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Agrimarketing : Agribusiness Employer Guide 2008
AGRIBUSINESS EMPLOYER GUIDE GET INVOLVED: YOU WON’T REGRET IT! by Alyssa Bane Marketing and Communications Intern, Agriculture Future of America (AFA) and Junior in Agricultural Communications, University of Illinois Urbana-Champaign I was a freshman at the University of Illinois. My parents had moved me in two days prior along with a handful of belongings I managed to squeeze into my dorm room the size of a hospital elevator. I was excited and scared … it was only day two and I felt like I had just been dropped off at camp. Before my parents left they told me, “College will be one of the best times of your life, enjoy every minute of it. Academics are incredibly important, but college is about learn- ing how to learn, networking and discovering who you want to be.” My mom recommended I get involved on campus in one or two organizations that would help me accomplish those three things. She also said I should take time to settle in, establish my grades and then do research to find the best involvement opportunities for me. I didn’t know it at the time, but this advice helped me to succeed during my first two years of college. Getting involved in clubs and organizations is one of the most important components of a student’s college career. Involvement provides opportunities for students to learn from experience; network with peers, staff, faculty and profession- als; and discover who they are and who they want to be in the future. Looking back, my parent’s advice was right on target. I hope their words of wisdom along with my five tips to successful involvement will provide you the tools you need to get involved. Tip 1: How to discover your involvement options. Finding the optimum clubs and organizations for your interests is not always easy — especially if your university has many options. My first move was attending Quad Day, a day that showcases many of the student orga- nizations on campus. While most universities probably don’t use this same name, many have similar func- 22 within your area of study or to visit with your dean, department chair or career services coordinator. These people are knowledgeable about the involvement opportunities and can direct you to a respected organiza- tion that caters to your interests. An upperclassman and one of the assis- tant deans in my college recom- mended that I join the ExplorACES committee which coordinates the largest recruitment event for the Col- lege of Agricultural Consumer and Environmental Sciences. Tip 2: What to look for in an organi- zation. During your search for involvement opportunities, you will discover that there are a variety of options. In order to maximize your involvement experience, I suggest you look for a few key characteris- tics. Most importantly, focus on orga- nizations that relate to your degree. These organizations will interest provide you with exposure to new topics and shows that you are a well- rounded individual with a variety of interests. It is also smart to examine oppor- tunities within the organization including leadership roles, mentoring relationships, networking opportuni- ties, community service and career development. An organization that encapsulates all of these opportuni- ties for me is Agriculture Future of America (www.agfuture.org). One way to discover elite organi- zations is to contact alumni in your area of study. These professionals can tell you what organizations they were involved in as college students and how it benefited them in their careers. During my Ag Journalism Fel- lowship with Monsanto, I asked my mentor, a University of Illinois alumna in my degree program, which student organization has been most valuable to her career and she tions. Events like Quad Day can be overwhelming, but they present a variety of options for you to pursue. Your university’s Web site and cam- pus fliers can also serve as useful search tools. Based on my experience, the best way to find your organization of choice is to ask an upper classman you, look great on your resume and compliment your academic studies. I joined Agricultural Communi- cators of Tomorrow (ACT) to enhance my professional learning experience. However, it is equally important to be involved in organi- zations that are unrelated to your degree. This type of involvement can Students from the Illini Agricultural Communicators of Tomorrow take a professional development trip to Rhea + Kaiser, a full-service agency based in Naperville, IL, that works primarily with clients in the agriculture industry.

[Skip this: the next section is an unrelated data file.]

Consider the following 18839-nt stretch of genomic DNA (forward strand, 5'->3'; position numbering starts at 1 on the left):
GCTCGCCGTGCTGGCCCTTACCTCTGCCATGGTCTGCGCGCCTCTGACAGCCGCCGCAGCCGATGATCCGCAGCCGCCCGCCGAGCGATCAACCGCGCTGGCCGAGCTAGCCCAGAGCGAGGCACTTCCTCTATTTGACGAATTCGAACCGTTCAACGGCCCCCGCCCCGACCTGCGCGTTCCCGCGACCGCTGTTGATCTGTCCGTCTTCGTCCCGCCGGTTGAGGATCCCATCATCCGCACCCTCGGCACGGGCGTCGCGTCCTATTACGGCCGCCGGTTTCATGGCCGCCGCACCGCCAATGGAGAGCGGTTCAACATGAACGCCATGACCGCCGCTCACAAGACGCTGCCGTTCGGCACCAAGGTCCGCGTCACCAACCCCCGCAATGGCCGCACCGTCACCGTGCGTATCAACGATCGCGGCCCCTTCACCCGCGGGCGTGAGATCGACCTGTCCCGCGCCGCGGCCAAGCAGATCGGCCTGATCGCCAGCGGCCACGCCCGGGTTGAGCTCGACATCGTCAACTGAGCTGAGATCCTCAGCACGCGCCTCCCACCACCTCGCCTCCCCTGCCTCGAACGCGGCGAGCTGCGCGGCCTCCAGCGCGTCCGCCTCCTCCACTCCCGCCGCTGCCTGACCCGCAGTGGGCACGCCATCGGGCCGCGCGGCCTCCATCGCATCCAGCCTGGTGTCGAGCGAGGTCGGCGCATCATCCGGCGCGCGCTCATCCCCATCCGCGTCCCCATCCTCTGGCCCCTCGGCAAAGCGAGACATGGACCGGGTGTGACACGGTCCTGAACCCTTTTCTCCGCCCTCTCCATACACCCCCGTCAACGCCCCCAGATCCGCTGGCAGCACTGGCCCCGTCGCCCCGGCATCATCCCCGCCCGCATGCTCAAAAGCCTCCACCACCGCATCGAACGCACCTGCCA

May 2008 Supplement
Canadian Agribusiness Employer Guide 08